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Think through $100m centre

ONCE again the rules of the Perth Convention and Exhibition Centre game change.

So, especially now, so close to an election, and after such a divisive, secretive and wrong-headed approach to the convention centre project, it would be surely unconscionable for the WA Government to sign a deal involving more than $100 million of taxpayers’ money.

There appear to be few supporters of the present compromised outcome.

No final decision should be taken until the election is over. If the Government wins, there will still be a need for a total reappraisal of the whole process.

Should it lose, then there will be an opportunity for the incoming government to make a considered decision on behalf of the electors.

That the whole approach was wrong-headed from the start is now obvious to everyone.

There was, mistakenly, a choice of multiple sites instead of one, no ambition for the city to have a world-class iconic building, a lack of open-mindedness to consider lateral ideas in building design and finance, the Planning Ministry and the Perth City Council’s exclusion from the process and, finally, a determination to keep the whole process secret from the public.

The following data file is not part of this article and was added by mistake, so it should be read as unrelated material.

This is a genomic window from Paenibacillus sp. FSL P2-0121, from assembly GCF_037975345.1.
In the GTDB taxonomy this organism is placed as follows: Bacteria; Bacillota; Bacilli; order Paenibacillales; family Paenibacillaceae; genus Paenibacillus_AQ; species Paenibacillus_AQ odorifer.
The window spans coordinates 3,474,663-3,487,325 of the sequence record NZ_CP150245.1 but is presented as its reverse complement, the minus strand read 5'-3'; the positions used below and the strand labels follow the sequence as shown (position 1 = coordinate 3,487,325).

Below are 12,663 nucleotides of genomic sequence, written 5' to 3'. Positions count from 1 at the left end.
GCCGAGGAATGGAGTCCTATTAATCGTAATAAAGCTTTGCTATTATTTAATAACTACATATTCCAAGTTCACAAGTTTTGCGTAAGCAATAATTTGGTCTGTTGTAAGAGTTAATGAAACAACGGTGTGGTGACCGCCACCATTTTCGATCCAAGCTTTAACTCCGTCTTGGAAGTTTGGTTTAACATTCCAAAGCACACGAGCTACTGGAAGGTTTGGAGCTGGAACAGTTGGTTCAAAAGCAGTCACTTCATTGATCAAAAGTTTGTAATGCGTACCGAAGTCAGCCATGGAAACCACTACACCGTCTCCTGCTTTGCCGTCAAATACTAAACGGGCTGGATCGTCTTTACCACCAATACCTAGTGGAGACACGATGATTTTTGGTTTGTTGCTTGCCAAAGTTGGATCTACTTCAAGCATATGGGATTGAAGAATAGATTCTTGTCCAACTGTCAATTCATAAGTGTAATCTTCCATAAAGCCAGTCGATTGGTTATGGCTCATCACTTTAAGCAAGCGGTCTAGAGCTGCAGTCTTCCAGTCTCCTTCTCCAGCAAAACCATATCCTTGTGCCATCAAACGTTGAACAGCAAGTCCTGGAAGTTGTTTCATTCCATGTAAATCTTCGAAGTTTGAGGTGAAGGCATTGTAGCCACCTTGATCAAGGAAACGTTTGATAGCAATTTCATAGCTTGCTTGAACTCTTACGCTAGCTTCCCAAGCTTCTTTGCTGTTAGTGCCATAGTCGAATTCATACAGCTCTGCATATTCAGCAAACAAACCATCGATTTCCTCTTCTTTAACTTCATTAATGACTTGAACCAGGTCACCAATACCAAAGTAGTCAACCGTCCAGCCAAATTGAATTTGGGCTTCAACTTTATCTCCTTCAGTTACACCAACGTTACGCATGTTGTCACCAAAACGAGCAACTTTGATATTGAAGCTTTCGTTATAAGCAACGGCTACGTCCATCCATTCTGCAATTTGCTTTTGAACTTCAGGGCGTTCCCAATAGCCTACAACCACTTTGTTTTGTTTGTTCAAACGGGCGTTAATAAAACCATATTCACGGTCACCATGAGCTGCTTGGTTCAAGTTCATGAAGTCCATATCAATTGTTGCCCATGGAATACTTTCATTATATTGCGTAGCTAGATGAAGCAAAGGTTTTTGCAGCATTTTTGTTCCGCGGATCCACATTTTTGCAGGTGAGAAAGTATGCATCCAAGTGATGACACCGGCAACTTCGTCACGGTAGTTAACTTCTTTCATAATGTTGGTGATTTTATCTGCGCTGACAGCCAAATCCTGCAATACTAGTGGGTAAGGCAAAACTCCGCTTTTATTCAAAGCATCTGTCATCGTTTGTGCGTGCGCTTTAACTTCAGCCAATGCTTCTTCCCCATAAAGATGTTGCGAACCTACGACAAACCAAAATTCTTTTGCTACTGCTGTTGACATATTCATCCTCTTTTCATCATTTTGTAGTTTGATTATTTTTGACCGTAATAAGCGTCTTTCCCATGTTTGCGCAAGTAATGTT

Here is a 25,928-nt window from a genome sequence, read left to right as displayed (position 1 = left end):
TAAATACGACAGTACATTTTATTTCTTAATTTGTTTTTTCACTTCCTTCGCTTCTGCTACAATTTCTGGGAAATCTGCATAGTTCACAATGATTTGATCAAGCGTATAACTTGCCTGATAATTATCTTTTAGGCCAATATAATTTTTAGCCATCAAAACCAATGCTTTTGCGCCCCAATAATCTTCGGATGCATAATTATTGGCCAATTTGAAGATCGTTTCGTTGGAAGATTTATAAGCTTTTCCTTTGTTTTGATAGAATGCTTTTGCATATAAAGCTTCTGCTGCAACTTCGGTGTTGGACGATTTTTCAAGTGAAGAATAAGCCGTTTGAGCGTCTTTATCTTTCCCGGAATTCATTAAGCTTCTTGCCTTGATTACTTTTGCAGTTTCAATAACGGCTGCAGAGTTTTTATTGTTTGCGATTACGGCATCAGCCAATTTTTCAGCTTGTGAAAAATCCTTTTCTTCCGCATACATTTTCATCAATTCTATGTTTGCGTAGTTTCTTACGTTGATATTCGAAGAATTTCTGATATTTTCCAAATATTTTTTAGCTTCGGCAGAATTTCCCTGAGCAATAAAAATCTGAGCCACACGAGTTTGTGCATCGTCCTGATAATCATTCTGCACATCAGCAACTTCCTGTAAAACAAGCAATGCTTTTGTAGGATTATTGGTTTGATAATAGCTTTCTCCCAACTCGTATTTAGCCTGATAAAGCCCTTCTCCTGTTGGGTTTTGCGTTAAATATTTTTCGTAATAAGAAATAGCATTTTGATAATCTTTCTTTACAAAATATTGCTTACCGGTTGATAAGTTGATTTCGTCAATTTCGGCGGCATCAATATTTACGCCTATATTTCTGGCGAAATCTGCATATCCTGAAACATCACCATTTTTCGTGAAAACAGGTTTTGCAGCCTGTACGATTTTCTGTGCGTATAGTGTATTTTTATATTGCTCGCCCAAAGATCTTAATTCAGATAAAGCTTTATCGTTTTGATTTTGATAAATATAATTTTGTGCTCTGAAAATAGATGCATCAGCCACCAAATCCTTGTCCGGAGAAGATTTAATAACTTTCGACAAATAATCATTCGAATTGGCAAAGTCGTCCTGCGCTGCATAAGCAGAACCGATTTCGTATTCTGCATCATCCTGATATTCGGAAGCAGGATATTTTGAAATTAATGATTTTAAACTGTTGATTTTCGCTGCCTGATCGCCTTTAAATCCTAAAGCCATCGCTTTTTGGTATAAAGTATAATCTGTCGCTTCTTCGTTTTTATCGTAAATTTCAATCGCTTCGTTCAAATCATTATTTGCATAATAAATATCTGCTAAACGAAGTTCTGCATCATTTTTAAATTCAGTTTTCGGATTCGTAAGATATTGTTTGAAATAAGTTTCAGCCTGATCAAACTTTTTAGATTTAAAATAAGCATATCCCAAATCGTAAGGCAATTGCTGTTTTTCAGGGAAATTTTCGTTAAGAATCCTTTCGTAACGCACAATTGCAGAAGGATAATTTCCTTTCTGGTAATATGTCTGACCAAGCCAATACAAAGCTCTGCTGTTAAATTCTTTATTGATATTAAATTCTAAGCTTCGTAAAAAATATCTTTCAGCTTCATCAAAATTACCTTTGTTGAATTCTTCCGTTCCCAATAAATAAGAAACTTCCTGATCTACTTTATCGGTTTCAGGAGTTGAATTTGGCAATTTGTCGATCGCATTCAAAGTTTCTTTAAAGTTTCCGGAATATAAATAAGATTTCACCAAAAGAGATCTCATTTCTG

There can be no doubt, if Perth is to compete successfully with other capital cities for valuable convention business, it needs a purpose-built convention centre, ideally in the inner city.

But rather than rush into an unsatisfactory outcome – that will haunt us for years to come – we must take whatever time is necessary to get it right.

The problem cannot be fixed before the election and must not become a sad and irretrievable legacy of a defective process.

Ken Adam

CityVision chairman

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